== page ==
8.6 Prior Art as a Whole Must Be Considered for TSM Tests.

8.7 Obviousness and Unpredictability in the Art.

8.8 Unexpected Results as Secondary Indices of Nonobviousness.

8.8.a Unexpected Results Must Be Taught by, or Flow from the Patent Application.

8.8.b Unexpected or Superior Results Can Be Demonstrated Through a Single Property.

8.8.c Unexpected Results: Different in Degree or Different in Kind?

8.8.d The Claimed Invention Must Be Tested Against the Closest Prior Art.

8.9 Prima Facie Obviousness Based Primarily on Similarity of Chemical Structure.

8.9.a Isomers and Homologues.

8.9.b Enantiomers.

8.10 Obviousness of a Species or Genus in Light of a Prior Art Genus.

8.11 Obviousness of Ranges.

8.12 Changing the Sequence of Ingredient Addition.

8.13 Obviousness of Combining Equivalents Together for Same Known Purpose.

8.14 Substituting Equivalents Known for the Same Purpose.

8.15 Purified Forms of Compounds or Materials.

9 Basic Requirements of Patentability: Written Description, Enablement, and Best Mode.

9.1 The Written Description Requirement.

9.2 Enablement.

9.3 Best Mode.

Afterword and Sources.


Cases Cited.


Author Information
CHRIS P. MILLER obtained his PhD in organic chemistry from the University of Pittsburgh and is a magna cum laude graduate of the Temple University Beasley School of Law. Dr. Miller has over a decade of research experience as a medicinal chemist in the pharmaceutical industry and has worked as an associate at a law firm as well as served as in-house patent counsel in big pharma and the biotech industry. Dr. Miller is licensed to practice law before the state bar of Pennsylvania and the United States Patent and Trademark Office. He currently is practicing both medicinal chemistry and patent law in the Boston area.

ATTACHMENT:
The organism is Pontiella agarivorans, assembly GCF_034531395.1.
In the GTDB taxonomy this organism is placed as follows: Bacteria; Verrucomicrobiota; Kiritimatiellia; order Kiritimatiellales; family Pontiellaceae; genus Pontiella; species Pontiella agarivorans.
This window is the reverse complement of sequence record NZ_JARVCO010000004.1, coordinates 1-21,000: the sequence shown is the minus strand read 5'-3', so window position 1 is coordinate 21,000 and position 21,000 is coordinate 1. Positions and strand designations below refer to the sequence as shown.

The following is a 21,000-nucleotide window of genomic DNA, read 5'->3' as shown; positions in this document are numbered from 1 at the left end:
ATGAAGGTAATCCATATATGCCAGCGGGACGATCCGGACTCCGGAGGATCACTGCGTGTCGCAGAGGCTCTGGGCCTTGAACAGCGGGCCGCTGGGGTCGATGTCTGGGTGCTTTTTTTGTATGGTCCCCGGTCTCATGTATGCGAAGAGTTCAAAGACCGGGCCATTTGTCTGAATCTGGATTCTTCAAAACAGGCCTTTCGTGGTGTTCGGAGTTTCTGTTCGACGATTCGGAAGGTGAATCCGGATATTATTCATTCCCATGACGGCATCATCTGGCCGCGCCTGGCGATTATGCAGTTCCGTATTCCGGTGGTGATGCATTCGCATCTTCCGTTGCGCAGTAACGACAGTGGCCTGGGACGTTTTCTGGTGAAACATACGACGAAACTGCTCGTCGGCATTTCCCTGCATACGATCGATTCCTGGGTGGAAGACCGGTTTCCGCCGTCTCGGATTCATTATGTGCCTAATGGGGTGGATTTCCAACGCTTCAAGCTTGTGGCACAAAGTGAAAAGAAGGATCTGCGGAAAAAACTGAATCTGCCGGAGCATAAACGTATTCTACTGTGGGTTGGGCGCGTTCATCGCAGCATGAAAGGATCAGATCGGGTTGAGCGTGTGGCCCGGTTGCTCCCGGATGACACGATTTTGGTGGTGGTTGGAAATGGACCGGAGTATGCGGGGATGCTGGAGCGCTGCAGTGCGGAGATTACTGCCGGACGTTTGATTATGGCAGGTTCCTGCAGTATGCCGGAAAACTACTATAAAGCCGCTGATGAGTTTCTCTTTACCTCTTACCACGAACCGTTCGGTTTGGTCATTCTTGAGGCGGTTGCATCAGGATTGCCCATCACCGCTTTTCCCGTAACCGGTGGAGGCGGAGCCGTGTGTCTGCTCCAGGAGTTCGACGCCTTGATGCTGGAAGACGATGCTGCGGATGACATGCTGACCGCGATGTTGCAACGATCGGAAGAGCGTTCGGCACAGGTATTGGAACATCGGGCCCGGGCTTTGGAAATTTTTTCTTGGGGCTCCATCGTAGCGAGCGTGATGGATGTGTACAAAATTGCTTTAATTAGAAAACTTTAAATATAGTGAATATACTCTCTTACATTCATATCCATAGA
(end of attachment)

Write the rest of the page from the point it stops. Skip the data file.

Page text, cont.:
MARK J. EVANS obtained his PhD from Northwestern University and his MBA from Penn State University; has fifteen years of pharmaceutical industry experience in the development of both small molecule and protein therapeutics at Wyeth Pharmaceuticals and Alexion Pharmaceuticals; and currently works in regulatory affairs in the Philadelphia area.
"For anyone involved in patents or the patenting process, this book will help clarify what must go on in every step, from musing over a problem in an office, through the laboratory work, the many steps involving patent agents and attorneys, through gaining and maintaining a viable patent." (Anal Bioanal Chem, 2011)

"The book is suitably encyclopaedic and covers a substantial fraction of the patent process. A compromise is struck between suitable content and use as a student referral aid and the book seems to get this exactly right." (Reviews, December 2010)“Authors Chris Miller and Mark Evans are practicing chemists as well as patent law enthusiasts, and their appreciation  of both ends of the inventor–attorney axis makes them ideally placed to advise researchers.” (Nature Chemistry, January 2011)

"This well-priced, up-to-date public